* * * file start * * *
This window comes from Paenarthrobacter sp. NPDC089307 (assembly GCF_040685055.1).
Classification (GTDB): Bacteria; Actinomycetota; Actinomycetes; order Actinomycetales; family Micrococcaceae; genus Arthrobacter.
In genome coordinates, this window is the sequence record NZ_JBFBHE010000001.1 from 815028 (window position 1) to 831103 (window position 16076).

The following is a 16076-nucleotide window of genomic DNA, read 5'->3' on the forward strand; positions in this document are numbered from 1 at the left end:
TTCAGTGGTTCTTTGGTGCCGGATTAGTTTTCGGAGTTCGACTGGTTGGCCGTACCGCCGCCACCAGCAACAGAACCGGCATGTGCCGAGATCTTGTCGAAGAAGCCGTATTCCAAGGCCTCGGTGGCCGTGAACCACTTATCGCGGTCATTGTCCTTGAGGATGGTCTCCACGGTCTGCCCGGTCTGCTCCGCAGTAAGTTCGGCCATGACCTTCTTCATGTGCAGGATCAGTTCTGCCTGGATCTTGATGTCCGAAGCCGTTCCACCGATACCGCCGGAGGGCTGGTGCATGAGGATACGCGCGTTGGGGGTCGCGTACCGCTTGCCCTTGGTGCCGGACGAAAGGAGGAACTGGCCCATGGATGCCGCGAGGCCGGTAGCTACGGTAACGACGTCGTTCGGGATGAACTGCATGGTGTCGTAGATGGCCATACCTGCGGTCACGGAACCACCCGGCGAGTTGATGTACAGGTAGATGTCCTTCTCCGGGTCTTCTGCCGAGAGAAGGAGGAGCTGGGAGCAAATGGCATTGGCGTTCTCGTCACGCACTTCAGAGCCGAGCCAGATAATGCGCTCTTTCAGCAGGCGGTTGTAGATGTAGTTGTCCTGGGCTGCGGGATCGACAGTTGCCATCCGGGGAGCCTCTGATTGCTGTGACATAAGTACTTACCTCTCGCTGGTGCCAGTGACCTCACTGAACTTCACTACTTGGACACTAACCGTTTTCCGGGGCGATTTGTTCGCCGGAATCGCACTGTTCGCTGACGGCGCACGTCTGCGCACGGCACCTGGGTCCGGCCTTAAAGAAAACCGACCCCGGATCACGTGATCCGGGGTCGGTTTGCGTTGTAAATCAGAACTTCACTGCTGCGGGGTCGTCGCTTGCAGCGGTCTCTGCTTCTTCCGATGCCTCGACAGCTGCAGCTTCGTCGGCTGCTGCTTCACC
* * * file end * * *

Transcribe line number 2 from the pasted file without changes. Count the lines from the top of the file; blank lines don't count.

Classification (GTDB): Bacteria; Actinomycetota; Actinomycetes; order Actinomycetales; family Micrococcaceae; genus Arthrobacter.